Watching the number of building permits issued by cities is a sure way to track construction. MPR News reports that indicator in Minneapolis showed the state's largest city has recovered from the construction slowdown of the recession, issuing 12,100 building permits in 2013. That reflects a record value of $1.21 billion.
The Star Tribune said it's the second year in a row that permits in the city exceeded the $1 billion mark, and it was double the amount spent just three years ago. The newspaper story indicated the push for more rental housing has driven the boom, with demand for upscale apartment units particularly high in the Uptown, North Loop and University of Minnesota neighborhoods.
The numbers are downright dramatic. Data from the Builders Association of the Twin Cities showed that Minneapolis issued permits for more than 3,500 housing units in 2013, up from just 361 permitted housing units in 2008. Statewide, Maple Grove came in second, issuing 608 building permits in 2013.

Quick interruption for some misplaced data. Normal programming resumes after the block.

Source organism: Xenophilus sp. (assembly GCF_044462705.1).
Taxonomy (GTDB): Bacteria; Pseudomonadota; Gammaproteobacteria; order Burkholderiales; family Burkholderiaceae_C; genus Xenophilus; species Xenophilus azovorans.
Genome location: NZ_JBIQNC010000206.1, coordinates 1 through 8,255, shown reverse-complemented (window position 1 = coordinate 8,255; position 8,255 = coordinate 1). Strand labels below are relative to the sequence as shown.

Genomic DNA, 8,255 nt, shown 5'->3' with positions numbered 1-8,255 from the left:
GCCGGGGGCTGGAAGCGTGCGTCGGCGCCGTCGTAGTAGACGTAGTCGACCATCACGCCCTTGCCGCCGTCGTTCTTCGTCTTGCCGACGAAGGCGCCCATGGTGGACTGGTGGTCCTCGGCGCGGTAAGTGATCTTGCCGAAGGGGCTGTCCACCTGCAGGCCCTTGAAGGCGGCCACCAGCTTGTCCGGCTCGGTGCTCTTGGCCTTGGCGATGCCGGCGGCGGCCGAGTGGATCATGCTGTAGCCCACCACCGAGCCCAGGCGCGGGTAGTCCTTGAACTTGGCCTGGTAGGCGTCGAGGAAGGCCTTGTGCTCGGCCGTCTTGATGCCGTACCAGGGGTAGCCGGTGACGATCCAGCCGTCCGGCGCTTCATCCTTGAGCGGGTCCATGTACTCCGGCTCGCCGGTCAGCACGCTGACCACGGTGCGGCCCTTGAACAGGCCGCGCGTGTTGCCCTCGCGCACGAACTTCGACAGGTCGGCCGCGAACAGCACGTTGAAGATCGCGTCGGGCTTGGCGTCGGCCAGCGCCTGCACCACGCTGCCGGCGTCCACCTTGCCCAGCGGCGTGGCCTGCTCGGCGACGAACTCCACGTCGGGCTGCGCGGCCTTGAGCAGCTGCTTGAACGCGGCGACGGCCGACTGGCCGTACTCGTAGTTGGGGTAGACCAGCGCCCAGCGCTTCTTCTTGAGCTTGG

Jeremy Hanson Willis, Minneapolis’ director of community planning and economic development, told the newspaper the strong construction market is generating thousands of jobs, with more on the way. Hanson Willis said he expects a record-setting 2014, thanks to several big commercial projects like the new Vikings stadium and the Wells Fargo towers.
Earlier this week, the Star Tribune noted evidence that the new housing units are needed. The newspaper reported that the Twin Cities was among the tightest rental markets in the nation in December. In a quarterly survey, Reis, a New York real estate research firm, said the vacancy rate in the Twin Cities the 7th-highest in the nation. The vacancy rate stood at 2.8 percent. The survey also found the average rent in the area rose by 0.9 percent to $1,017.